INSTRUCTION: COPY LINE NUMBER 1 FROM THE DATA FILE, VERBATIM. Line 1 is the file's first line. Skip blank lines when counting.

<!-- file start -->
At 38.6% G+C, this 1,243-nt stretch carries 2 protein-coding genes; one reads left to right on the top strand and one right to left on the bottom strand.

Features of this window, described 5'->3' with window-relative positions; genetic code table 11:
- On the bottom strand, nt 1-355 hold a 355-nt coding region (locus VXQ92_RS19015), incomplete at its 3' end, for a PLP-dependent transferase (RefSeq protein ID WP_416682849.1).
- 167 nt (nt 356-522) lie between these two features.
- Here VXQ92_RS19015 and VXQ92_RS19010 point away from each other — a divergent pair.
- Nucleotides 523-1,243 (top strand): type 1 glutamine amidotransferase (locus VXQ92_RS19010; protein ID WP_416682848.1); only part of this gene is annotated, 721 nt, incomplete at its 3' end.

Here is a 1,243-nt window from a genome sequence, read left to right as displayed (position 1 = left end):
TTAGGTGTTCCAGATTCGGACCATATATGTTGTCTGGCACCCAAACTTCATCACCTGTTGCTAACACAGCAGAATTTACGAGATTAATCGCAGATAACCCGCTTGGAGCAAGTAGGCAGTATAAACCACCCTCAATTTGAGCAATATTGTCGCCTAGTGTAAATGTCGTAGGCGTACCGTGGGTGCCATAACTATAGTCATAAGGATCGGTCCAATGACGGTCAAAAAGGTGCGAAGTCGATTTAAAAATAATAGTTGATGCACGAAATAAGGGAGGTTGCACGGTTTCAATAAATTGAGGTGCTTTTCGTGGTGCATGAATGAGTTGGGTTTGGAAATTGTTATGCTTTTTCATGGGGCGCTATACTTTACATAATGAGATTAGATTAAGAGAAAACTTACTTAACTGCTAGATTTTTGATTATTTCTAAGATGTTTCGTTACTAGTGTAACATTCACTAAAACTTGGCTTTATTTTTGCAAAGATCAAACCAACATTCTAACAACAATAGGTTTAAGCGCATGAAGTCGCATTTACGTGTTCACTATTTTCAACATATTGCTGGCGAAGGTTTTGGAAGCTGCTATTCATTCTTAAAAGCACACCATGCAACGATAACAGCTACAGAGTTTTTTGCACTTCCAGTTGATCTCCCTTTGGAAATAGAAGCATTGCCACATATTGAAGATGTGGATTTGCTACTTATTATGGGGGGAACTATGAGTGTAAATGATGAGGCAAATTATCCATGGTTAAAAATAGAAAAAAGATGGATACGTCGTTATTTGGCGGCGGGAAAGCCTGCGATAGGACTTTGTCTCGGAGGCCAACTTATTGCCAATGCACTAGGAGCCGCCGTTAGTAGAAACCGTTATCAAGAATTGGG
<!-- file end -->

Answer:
At 38.6% G+C, this 1,243-nt stretch carries 2 protein-coding genes; one reads left to right on the top strand and one right to left on the bottom strand.